I also think too much baffling can make a record sound too sterile and flat. Baffling for those who aren't familiar with the expression is when baffles, which are large dividers, are placed between the drums and the guitars and the keyboards so each instrument gets a good, clean sound in their channel. I always enjoyed working at Radio Tokyo because of all the leakage in the room. Leakage means when the other instruments sonically leak into each others tracks, which gives the band a definitely live sound.
My records sounded pretty live to me but there always a few people who said my "record didn't sound like the live show". Of course not. When I'm in the studio I have a large vocabulary to work with in terms of effects and instrumentation. Why would I want it to sound like a live show when I can make it sound so much more dynamic? Some people think too small.
On the other hand there have been reference vocals that turned out better than the polished vocal, like when I kept the Yoko Ono braying in "Powershred" that was originally meant to mark the saxophone solo, but it sounded do witch-like I kept it in.
Another reference vocal I kept was in "Liquor Store" where I overdubbed a more frantic vocal over the reference, then we lower the octave eon the reference like a slowed-down record, so you get a double vocal with different octaves. I was pretty happy with the end result.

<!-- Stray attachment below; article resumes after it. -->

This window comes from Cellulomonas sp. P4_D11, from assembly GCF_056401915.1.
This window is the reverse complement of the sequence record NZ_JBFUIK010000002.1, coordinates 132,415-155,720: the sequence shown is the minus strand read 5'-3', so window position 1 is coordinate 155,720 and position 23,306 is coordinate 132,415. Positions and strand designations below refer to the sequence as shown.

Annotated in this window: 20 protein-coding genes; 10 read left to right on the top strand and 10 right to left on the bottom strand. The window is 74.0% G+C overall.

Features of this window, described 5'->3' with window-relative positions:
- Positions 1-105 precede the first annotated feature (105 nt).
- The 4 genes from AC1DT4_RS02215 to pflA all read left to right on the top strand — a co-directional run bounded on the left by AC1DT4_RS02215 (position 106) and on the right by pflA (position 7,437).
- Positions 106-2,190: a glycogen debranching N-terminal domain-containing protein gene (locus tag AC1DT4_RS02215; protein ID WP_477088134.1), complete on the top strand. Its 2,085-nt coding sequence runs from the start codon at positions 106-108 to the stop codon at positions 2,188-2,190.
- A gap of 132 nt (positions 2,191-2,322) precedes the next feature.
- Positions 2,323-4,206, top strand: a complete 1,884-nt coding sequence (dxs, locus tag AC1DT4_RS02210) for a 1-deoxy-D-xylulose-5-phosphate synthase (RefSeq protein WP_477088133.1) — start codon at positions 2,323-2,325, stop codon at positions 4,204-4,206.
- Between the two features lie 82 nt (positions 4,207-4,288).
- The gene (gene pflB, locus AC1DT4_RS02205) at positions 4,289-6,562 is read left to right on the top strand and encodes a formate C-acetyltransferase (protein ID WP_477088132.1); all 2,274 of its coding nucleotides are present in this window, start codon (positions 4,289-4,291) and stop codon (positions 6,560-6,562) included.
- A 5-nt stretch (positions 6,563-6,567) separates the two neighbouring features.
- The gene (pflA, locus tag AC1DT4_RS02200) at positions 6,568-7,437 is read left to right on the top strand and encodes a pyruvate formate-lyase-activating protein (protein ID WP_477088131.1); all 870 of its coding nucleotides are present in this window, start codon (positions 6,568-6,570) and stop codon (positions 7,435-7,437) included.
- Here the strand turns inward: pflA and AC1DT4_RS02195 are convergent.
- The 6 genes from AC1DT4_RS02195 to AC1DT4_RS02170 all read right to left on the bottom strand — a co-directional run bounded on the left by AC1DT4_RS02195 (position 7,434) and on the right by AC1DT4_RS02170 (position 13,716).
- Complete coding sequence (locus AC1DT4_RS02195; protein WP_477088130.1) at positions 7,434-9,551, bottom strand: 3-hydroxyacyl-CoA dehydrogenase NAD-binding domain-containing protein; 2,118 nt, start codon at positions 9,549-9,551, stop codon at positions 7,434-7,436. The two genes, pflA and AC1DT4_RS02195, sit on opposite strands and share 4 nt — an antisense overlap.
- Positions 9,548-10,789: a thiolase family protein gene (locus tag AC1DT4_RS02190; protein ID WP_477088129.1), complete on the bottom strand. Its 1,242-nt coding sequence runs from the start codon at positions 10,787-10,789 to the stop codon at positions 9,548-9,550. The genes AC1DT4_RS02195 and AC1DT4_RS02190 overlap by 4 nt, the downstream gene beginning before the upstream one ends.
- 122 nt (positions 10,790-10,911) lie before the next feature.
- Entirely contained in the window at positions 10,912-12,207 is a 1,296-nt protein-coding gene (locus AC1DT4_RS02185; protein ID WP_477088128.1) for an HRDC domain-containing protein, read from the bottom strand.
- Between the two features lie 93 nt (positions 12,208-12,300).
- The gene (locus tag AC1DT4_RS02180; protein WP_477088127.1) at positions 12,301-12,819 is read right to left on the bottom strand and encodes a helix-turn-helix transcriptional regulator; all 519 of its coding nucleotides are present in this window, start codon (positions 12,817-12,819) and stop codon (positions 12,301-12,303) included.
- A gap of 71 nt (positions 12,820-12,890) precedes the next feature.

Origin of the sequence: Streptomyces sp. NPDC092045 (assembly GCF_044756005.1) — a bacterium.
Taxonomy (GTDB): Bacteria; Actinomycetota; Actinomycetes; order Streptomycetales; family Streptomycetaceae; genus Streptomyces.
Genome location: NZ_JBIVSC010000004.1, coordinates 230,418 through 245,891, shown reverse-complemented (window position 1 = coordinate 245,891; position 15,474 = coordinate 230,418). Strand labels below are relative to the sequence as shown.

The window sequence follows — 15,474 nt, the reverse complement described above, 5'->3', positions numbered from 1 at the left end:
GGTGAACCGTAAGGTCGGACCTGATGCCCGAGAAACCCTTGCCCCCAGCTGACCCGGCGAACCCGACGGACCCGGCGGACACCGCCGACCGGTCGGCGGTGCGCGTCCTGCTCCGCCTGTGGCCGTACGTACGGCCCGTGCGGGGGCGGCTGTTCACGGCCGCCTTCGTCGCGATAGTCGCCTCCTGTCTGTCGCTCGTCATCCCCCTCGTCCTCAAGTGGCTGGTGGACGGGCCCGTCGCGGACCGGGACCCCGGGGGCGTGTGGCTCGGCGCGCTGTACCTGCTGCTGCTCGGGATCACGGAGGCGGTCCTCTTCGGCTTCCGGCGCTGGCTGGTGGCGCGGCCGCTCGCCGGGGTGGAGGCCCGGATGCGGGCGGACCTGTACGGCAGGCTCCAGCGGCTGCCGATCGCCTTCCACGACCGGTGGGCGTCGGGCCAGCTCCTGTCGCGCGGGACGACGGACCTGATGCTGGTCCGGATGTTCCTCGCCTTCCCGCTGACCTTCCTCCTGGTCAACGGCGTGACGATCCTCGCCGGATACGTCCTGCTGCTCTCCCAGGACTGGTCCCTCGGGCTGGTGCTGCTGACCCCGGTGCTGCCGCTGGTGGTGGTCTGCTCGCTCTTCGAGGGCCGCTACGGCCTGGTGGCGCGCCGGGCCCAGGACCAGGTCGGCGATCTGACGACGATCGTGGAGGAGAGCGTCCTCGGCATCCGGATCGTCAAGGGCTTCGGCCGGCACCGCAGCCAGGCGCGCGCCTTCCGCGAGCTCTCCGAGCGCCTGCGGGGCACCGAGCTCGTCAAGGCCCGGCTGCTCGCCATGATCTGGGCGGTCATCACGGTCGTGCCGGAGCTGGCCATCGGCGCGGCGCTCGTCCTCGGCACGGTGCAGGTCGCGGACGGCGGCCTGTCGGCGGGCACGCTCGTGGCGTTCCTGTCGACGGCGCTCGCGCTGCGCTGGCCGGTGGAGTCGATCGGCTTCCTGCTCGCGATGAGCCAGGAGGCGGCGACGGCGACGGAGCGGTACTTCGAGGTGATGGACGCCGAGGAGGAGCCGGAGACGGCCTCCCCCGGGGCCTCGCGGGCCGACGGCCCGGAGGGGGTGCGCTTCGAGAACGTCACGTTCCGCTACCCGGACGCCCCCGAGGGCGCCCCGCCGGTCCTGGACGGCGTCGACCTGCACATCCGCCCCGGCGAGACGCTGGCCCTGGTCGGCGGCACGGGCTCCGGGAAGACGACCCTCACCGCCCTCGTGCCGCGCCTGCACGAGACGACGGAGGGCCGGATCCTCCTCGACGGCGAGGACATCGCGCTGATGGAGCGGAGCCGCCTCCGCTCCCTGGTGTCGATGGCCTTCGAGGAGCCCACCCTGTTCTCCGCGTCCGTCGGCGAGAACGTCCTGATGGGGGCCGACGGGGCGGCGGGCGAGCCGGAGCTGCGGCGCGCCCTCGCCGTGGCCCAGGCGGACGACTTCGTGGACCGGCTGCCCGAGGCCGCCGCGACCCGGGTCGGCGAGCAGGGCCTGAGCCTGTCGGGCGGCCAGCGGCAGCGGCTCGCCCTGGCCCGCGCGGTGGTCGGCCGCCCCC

Now as the title of my essay states, producing involves seducing, also known as persuasion, persuasion meaning making musicians play things that they either don't think they can play or simply won't play because they don't think it "fits their style". While there's nothing wrong with having a style, it's an artistic thumbprint, I know, it wouldn't hurt to expand their skills to make their bag of tricks that much more exciting.
As a result I have assured many musicians that they can play all sorts of strange things they're not accustomed to doing. Reluctant at first, after a few takes they actually find themselves very excited in the knowledge they've just expanded their vocabulary because somebody believed in them. I've never accepted a drummer saying "I can't play that" or a guitarist saying "That's not what I'm known for". Too bad. You begged to play in my band, prove to me you were worth the trouble of my bringing you into my band.
Sometimes you have to make lemonade out of lemons, like when the drummer came in a beat too late at the beginning of "Horses". Instead of throwing a fit about it I simply overdubbed a horse whinnying saxophone line covering the flaw, which enhanced the drums kicking into the song pretty well. Happy accidents mean covering any flaws that happen during the recording process.
I hate the idea of having the band just coming in and playing the same rock band crap over and over again. I'm definitely a fan of bringing in sound bites, non-rock instruments like vibes on "Hardware", or even industrial percussion, like Ted Carroll of Distorted Pony banging on car parts during "Godzilla". Once you're in the recording studio you have an unlimited palette of sounds to work with. Fuck this live band sound bullshit.
Sometimes the way you visualized a song in your mind doesn't pan out the way you wanted it to once you get into the studio, and it's a battle you sometimes can't win, so be prepared to let go, or else you'll just go crazy. You'll have to settle for less than perfection, or to put it more coldly: IF YOU CAN'T GET IT DONE IN FIVE TAKES IT CAN'T BE DONE.